There are two pieces to this thread, rumor and truth. Let’s deal with the truth first. GameStop has stopped taking Xbox One preorders, that’s the truth, and we’ll expound on that later. Secondly, the rumor, Microsoft is said to be having a serious problem with actually manufacturing enough Xbox One consoles for launch because of ESRAM problems. So, you ask, ‘what the hell is ESRAM’? I can’t explain it to you in a clear manner, so I’ll leave it up to a certain NeoGAF user, the very forum from which this rumor originated, to make sense out of this complex design issue.
ESRA explanation and why Xbox One may be facing manufacturing problems:
According to NeoGAF user SneakyStephan: “Basically they create a large circular silicon wafer and put the conducting pathways for the (processor or memory) chip on it. See here if you want to know how it works.
On one of these wafers they can fit many chips which they then cut out (like baking a pizza and cutting it into identical slices)
There will however be defects on the wafer, the chips that occupy the areas that have the defects on them are either useless or can be used as lower end parts by disabling part of the chip
(like if a gpu has 18 compute units you could only use 16 if the defect is on one of the others, ps4 already does this by only using 18 out of 20 cus so they can have two for redundancy to improve yields)
Not all of them come out as well as the others and some can handle more voltage than others, so they can be higher clocked.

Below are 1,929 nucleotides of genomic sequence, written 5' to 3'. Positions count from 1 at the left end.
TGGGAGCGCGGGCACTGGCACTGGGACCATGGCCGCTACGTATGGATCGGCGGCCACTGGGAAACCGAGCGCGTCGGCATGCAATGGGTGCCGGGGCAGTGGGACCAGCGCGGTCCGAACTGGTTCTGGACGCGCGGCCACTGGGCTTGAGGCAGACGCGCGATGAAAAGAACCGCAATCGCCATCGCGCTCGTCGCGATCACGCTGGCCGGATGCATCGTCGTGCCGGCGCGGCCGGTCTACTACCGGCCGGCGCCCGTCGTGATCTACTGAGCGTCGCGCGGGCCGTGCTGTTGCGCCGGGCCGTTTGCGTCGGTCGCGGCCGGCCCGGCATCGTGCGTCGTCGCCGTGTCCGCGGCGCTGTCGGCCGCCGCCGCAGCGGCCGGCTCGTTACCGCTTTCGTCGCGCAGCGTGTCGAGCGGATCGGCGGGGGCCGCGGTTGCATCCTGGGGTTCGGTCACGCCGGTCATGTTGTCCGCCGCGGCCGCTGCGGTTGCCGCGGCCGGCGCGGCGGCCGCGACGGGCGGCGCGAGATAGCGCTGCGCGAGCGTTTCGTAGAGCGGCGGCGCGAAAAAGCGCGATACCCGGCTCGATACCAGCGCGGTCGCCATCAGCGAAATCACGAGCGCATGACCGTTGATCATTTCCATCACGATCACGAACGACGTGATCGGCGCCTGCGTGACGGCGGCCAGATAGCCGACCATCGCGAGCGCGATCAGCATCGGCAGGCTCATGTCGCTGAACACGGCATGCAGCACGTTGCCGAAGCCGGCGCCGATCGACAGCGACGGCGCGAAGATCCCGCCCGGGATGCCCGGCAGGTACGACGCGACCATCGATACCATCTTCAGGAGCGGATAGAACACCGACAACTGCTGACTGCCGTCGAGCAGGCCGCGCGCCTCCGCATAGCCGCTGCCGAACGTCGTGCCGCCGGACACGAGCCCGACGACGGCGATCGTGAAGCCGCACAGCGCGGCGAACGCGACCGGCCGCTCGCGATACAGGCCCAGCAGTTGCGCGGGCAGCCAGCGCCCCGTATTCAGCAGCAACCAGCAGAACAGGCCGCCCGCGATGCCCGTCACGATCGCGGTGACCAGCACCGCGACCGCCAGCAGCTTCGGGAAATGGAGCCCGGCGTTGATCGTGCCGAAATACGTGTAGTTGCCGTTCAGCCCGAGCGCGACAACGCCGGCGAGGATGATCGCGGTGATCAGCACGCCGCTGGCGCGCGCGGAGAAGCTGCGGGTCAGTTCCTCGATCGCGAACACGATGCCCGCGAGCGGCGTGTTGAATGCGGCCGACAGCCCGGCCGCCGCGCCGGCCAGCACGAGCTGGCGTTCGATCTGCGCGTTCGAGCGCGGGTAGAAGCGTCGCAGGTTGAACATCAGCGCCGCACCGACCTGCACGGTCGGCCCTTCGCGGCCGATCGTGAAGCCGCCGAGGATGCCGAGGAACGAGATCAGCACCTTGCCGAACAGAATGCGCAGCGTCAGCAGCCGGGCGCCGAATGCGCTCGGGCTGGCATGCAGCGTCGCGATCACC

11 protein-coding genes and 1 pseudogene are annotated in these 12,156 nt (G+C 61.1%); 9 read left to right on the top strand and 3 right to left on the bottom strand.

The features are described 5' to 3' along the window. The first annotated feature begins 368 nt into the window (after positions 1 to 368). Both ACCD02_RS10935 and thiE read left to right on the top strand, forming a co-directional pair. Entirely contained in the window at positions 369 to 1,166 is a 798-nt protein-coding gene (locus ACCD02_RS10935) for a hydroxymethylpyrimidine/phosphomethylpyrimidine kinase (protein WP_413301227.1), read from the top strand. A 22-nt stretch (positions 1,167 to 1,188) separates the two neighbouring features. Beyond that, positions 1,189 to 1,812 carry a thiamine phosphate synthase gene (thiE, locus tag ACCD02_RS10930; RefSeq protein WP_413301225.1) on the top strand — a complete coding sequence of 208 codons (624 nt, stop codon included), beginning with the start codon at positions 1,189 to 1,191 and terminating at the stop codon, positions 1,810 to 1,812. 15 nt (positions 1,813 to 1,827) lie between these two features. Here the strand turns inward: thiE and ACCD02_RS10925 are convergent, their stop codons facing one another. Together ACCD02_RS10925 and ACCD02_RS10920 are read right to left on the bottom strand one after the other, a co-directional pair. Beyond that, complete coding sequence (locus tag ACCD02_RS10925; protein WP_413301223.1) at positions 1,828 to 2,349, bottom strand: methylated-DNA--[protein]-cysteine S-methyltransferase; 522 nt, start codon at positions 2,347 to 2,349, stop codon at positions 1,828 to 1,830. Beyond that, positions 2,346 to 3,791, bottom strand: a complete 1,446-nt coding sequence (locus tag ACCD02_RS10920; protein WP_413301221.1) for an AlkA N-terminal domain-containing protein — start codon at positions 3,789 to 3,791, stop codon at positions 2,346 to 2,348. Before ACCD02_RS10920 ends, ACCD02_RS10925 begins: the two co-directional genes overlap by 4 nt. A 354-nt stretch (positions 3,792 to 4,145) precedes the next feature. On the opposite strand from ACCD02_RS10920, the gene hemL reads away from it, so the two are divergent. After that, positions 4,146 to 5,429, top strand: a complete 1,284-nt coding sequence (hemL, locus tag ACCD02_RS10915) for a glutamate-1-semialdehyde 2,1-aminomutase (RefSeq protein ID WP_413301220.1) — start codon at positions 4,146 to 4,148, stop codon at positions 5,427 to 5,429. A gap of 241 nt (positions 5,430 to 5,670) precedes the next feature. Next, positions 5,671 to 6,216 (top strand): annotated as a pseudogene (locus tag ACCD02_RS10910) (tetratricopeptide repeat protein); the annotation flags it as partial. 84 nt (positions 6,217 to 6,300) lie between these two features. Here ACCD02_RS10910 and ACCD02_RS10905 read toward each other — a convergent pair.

Now the problem is that when you have really large chips.
The larger the chip the bigger the chance that each chip will have a defect. (exponentially much so)
If you have 10 defects on your wafer but you fit 100 small dies on the wafer then only at most 10 , so ten percent, will be throwaway or salvaged as low end part, but if you only fit 10 on there then it’s likely that many of them may have one of those defects.
You could easily have to throw away 30-50 percent or even all of them.
Xbox one uses APU which is a really big die that needs to house the cpu, gpu AND in xbox one’s case also the ESRAM which takes up a huge amount of transistors and therefor physical space on the chip.
They end up with little hardware power yet a huge (5 billion transistor) die, so they have low yields.
Normally low end hardware only takes a tiny little die so yields are good, but for some reason that either MS engineers or suits/beancounters can only know they decided to go for this huge ass APU with esram.
From my limited knowledge Sony ended up with a lot more bang for their buck… they put their die space into a bit more gpu power and didn’t design their apu around needing esram (since they didn’t cheap out on the vram, which is a collection of seperate chips that are embedded on a PCB and connected to the APU through a memory bus)
Meanwhile MS seems to have thrown the baby out with the bathwater.”
So because of the ESRAM problems, Microsoft cannot produce enough Xbox Ones to meet demand this holiday season, but they want to launch holiday 2013 anyway, so the best way to accomplish this is to manufacture as much as you can, release the system and go from there.
And that’s why GameStop stopped taking Xbox One preorders. The retailer is currently running a promo offering a 30 percent trade in bonus towards PS4 for all those looking to offset cost. So let’s say you’re trading in your PS3, which is worth about $130, if you add in the 30 percent promo, you’d get about $169 towards your PS4 purchase.
We haven’t heard from MS directly, but we’ll update this post if they do respond.